Saturday, February 9, 2019
Suggested books & things to take to Main & Pre-Exam - EQE 2019
- Check the exam times and plan to arrive early
- Since EQE 2017, an additional 30 minutes has been given for papers A, B, C and D (REE OJ 2019 SE2 - page 41) to help candidates who do not have English, French or German as their mother language. The papers are designed to be made in the official REE duration (e.g. 5 hours for C and D) but an extra 30 minutes is given to make it at the exam (e.g. 5.5 hours for C and D).
- Read through the rules regarding the conduct of the exam (REE OJ 2017 SE2 - page 36-40). See the warning here about possible problems.
- See here what candidates from last year said about the location where you are taking the exam
- Be well rested in the days before the exam - many D candidates sleep badly on Monday night
- Take a suitcase with wheels, and limit the books to ones you have used in the last 6 months of your preparation
- If you need a little help on DII, this presentation provides a basic methodology and some explanation of what they are looking for
- For the D paper, the marks available for DII (used to be 60 marks) may be reduced from EQE 2020 onwards (epi information 4/18 - pages 25). For EQE 2019, it will be unchanged (60 marks), but they are becoming more critical when awarding full marks for the legal citation (legal basis) in DI.
- After doing the papers of 2018, look at the Tutors' Report to help with interpreting the EQE Compendium (epi information 4/18 - pages 26-33)
- For the A & B papers, don't forget to do the Mock A (Examiners' Report) and Mock B (Examiners' Report) for additional practice. There is also a video explaining the philosophy behind the combined technology papers which were given for the first time at EQE 2017.
- If necessary, look here for some tips for reducing anxiety at the exam
- Be prepared to do the exams with a relatively small (possible as small as 60cm x 90cm) space. Normally, you can place books you don't need under the table.
- Look through the EQE Study Guide for other tips
- Photo identification (passport or drivers license)
- several black or blue pens (gel-pens are preferred for quick writing, but they can run out quickly). Make sure the pens are not too thin or bring ones with different diameters - as your hand gets tired, it gets more difficult to hold a thin pen.
- no electronic devices: only a wrist watch with an analogue display (and without any additional options) is allowed on your desk during the exam.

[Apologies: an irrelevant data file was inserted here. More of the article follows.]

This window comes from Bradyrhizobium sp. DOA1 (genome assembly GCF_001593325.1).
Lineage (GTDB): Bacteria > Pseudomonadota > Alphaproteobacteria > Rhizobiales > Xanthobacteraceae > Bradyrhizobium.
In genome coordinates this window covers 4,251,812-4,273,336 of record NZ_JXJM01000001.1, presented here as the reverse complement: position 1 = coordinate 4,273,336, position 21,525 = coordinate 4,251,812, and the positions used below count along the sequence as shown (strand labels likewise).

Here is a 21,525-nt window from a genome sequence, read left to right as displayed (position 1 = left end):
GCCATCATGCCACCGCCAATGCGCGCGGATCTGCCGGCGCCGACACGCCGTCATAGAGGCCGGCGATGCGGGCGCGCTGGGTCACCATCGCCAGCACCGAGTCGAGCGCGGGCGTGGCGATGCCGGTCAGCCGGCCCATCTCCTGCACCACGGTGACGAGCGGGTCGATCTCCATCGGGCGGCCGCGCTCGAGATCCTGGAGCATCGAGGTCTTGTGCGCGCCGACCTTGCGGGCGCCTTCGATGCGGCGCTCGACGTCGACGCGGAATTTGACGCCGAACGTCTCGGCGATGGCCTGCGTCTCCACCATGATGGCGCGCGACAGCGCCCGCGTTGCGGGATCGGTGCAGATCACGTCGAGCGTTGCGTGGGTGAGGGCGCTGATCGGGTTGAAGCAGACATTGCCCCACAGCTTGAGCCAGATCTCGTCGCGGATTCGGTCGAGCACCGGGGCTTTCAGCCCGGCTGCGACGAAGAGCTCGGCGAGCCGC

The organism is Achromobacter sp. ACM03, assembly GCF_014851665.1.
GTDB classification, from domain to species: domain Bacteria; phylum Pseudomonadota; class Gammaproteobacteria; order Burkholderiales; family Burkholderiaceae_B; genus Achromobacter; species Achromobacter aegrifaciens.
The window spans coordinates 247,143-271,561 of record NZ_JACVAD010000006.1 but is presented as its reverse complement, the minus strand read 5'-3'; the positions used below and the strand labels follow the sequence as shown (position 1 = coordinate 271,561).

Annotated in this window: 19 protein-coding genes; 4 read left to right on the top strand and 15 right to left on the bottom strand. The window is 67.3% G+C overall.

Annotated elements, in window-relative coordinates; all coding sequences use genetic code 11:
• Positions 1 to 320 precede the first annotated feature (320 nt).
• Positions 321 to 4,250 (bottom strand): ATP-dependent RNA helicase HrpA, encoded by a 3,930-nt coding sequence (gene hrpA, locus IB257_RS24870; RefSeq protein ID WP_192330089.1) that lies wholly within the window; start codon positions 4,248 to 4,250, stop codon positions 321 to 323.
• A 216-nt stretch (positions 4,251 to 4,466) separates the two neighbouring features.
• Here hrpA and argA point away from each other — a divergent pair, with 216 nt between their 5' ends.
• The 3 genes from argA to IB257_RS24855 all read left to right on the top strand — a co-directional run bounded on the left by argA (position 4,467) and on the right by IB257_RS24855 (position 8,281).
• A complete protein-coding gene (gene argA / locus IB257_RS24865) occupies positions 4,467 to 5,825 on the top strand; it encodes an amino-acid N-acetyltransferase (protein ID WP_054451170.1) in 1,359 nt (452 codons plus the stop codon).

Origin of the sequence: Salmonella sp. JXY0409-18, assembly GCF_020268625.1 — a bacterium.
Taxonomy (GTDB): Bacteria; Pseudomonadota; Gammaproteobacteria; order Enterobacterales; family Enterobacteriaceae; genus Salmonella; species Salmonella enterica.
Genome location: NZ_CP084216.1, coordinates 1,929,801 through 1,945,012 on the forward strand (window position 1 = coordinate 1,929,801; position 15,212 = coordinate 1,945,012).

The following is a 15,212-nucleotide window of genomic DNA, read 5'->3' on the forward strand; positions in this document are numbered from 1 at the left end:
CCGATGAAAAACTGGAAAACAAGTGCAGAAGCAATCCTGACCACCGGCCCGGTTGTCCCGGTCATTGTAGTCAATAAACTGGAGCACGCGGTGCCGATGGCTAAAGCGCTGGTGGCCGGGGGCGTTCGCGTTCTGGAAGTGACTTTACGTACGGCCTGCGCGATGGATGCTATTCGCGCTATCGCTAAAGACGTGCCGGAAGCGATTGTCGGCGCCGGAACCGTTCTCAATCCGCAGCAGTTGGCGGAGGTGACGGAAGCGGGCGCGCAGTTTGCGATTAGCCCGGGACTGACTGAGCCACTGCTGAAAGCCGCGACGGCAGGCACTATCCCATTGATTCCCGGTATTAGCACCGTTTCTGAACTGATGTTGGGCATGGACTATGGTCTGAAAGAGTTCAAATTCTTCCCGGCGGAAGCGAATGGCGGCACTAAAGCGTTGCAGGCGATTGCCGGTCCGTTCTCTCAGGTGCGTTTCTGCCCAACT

- make arrangements to leave your phone & laptops at home or in your hotel or in a train station locker. Or take an A4 envelope with you. See the warning here about possible problems.
- correction roller
- highlighters for use when reading the exam paper (don't use blue highlighters on anything that will be handed in as it will not scan/copy well)
- Pre-Exam only: 1-2 black medium soft HB pencils + suitable eraser + pencil sharpener
- Main Exam: the papers you hand-in as part of your answer may only include official EQE answer paper (A4 lined - provided at Exam - as much as you need) and pages from the Exam Paper itself (for example, the claims set for B with hand-written amendments). Only write on the front of each sheets. Only hand-in materials written at the exam - so, no pre-prepared materials such as tables and matrices. A mock-up of the official EQE paper is available here.
- It is allowed to cut-out pieces of the Exam Paper and paste them onto official EQE answer paper. This is usually used for A/B papers - you need scissors and a glue stick or permanent glue roller (not too noisy). The scissors must be rounded at the ends, with a blade of 6cm or less (measured from the fulcrum).
- Make sure the pieces are secure, and there is no excess glue. Check when you get the scanned copy of your answers (within a couple of weeks of the exam) that nothing has fallen off, and that no pages were stuck together.
- Bulldog clips or large paper clips to hold keep parts of the exam or your answer together (stapler can be noisy, but at the start of the paper a lot of people do it anyway)
- Food, snacks, drinks: there is no official break during each paper
- Paracetemol [acetaminophen]: to relieve pains or swollen fingers after writing for several hours.
- a good luck charm :-)
Legal references: versions valid on 31 October 2018
- your favourite EPC reference book, with tabs and own notes
- Paris Convention (Articles 1 - 5quater and Article 11) [usually in EPC reference book]